Finally, Pigliucci considers whether any of these changes to Darwinian biology constitute a paradigm shift in the sense advanced by Thomas Kuhn. Should any of these developments be regarded as fundamental? Reference is made to 'incommensurable' theories: from the vantage point of one model of reality, there is no way to make sense of a different model. Pigliucci argues that the transitions within Darwinism are gradual, rather than punctuated.
"But when it comes to the evolution of evolutionary theory we see much more continuity than incommensurability. [. . .] In this sense, therefore, I do not think that evolutionary theory has ever undergone a true paradigm shift. With one exception."
It is to that exception we must now turn. Before Darwin, although there had been many significant moves towards the secularisation of science (the so-called Enlightenment), design thinking was still widespread because no one had found a viable mechanism to explain biological complexity. This is what Darwin achieved: an "alternative explanation for the complexity and diversity of life". Darwin brought about a change of worldview - a true paradigm shift in the Kuhnian sense.
"That job was Darwin's chief contribution to humanity - and this alternative explanation truly was a paradigm shift, whose effects still reverberate in the modern creation-evolution 'controversy'. To abandon a supernaturalist view of life on earth in favor of explanations based on natural causes does create an incommensurability - one that finally moved biology from the realm of natural theology and mythology to that of serious science. Charles Darwin will justly be celebrated this year for this momentous achievement in the history of thought."
There you have Pigliucci's analysis. The Darwinian revolution did involve a change of view about the world in which we live. The only explanations deemed to be "scientific" involved natural causes. Pigliucci uses the word "supernaturalist" whereas he should be referring to intelligent causation, but this simply reflects the fact that Pigliucci is a product of the Darwinian worldview and he finds it difficult to appreciate thinking within a different paradigm. In a similar way, he portrays science prior to Darwin as belonging to "the realm of natural theology and mythology" rather than the realm of "serious science". In this he does a grave injustice to the pioneers of science, including biological science, who saw no incompatibility between their research activities and the recognition of intelligent causation. Here again, Pigliucci reveals that he has difficulty understanding what life is like for scholars working within a different paradigm.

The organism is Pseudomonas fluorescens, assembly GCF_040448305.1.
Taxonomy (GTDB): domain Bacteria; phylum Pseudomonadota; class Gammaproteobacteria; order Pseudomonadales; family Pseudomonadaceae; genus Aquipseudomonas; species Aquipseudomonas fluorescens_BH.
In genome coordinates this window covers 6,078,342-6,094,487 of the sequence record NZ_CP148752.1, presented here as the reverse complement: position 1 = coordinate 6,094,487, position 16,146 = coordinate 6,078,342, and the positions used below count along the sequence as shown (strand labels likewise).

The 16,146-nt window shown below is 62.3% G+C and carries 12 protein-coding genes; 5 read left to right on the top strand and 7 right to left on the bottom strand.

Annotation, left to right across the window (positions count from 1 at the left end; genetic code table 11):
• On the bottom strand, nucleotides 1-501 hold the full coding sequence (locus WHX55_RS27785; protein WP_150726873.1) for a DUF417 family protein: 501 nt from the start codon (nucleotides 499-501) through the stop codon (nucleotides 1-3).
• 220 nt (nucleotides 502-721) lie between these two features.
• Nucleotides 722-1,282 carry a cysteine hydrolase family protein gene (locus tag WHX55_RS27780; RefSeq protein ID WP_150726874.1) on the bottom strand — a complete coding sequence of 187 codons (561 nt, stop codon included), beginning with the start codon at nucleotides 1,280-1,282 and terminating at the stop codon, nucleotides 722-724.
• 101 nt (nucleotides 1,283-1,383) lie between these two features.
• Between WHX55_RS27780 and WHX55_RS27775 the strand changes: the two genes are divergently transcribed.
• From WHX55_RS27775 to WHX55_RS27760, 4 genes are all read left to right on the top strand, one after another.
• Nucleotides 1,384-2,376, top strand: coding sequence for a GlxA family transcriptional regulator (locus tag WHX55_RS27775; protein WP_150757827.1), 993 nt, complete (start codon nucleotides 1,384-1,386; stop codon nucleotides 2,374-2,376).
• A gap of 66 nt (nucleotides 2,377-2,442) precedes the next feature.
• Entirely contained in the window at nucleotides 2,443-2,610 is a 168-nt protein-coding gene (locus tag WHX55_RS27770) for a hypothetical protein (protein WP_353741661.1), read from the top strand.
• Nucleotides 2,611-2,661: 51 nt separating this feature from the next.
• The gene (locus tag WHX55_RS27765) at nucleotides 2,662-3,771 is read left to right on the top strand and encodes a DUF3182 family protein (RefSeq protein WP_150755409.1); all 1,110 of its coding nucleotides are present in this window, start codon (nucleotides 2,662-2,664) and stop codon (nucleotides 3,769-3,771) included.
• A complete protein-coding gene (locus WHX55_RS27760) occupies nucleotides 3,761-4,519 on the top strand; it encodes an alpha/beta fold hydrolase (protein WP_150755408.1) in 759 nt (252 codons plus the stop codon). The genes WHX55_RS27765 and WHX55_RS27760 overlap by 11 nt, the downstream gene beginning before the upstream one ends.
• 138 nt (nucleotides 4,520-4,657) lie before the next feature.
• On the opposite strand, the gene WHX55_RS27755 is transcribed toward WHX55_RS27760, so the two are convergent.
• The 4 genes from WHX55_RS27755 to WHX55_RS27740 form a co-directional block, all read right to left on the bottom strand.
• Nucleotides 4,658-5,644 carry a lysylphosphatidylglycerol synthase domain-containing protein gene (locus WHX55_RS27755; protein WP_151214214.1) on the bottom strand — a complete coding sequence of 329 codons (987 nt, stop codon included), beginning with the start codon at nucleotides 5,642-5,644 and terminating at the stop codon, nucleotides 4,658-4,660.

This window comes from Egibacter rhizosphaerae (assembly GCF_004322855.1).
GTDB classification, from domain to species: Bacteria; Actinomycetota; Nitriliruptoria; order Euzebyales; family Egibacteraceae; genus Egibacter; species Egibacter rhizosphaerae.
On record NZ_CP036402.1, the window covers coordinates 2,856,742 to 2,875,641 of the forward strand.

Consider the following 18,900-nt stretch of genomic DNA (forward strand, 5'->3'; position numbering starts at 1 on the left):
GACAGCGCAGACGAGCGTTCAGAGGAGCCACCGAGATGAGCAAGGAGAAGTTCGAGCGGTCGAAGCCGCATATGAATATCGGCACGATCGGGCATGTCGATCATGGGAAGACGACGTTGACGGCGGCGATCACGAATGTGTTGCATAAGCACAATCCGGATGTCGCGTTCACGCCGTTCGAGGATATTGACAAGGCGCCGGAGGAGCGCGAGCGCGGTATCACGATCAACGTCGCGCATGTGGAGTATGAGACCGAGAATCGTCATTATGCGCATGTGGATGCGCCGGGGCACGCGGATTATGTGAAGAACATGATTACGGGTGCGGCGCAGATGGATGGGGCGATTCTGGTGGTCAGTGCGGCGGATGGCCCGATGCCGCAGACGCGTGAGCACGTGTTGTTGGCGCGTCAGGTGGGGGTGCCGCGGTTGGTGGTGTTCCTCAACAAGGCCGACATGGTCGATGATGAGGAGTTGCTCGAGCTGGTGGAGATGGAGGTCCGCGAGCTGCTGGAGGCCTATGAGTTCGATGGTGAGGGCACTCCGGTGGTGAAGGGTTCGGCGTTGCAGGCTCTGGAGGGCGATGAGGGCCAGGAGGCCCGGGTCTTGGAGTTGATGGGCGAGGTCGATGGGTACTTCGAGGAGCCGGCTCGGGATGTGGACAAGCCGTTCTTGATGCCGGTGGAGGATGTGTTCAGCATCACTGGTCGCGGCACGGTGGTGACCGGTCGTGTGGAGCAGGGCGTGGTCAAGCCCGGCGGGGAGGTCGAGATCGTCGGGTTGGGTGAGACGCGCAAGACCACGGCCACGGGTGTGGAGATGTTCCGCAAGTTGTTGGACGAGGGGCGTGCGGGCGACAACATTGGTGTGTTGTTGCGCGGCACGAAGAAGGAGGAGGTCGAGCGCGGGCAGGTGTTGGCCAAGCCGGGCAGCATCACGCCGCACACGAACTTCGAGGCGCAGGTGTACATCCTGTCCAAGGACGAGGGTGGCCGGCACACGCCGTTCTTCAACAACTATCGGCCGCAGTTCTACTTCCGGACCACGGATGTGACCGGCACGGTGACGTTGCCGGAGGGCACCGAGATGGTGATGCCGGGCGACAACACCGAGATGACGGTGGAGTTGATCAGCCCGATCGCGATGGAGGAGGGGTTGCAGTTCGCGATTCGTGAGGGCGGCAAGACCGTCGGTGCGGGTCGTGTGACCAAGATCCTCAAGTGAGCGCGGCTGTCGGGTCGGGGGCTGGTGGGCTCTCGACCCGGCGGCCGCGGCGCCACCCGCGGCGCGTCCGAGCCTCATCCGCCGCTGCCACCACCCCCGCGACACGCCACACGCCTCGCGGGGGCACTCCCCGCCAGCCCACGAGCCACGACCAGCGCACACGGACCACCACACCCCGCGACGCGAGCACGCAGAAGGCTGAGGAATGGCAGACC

The take-home message from Pigliucci is clear: Darwin's major contribution was not in the originality of his thought or the details of his theory (which have evolved and developed with the passing of time) but in championing a science committed to naturalism: i.e. only natural causes are acceptable within science. Once people grasp this, many things become clear.
1. Scientists committed to naturalism find it really difficult to understand Intelligent Design primarily because they are operating within a different paradigm.
2. Those who regard ID as a threat to science and education are actually seeking to promote a version of science and education that is committed to philosophical naturalism.
3. The Bicentennial celebrations for Darwin are more inspired by a commitment to the Darwinian worldview rather than to Darwin's contribution to science.
4. Gould's NOMA thesis and the complementarity approach of theistic evolutionists are way off the mark because they fail to acknowledge the critical role played by naturalistic philosophy in contemporary science.
The Evolution of Evolutionary Theory
Philosophy Now, Jan/Feb 2009
First para: Evolution is arguably one of the most profound and controversial ideas ever to hit a human mind. On the Origin of Species flew off the bookshelves when it was published 150 years ago, and it remains one of the most crucial books in the history of science. However, despite the fact that the Darwinian view of the world was swiftly embraced by scientists, as much as half of the population in the United States still today doesn't buy it, because it seems to undermine their view of who we are, where we came from, and what we are here for.
Tyler, D. How much of evolutionary theory needs fixing? ARN Literature Blog (25 July 2008)
Wells, J. Happy Darwin Day? The Washington Times (February 12, 2009)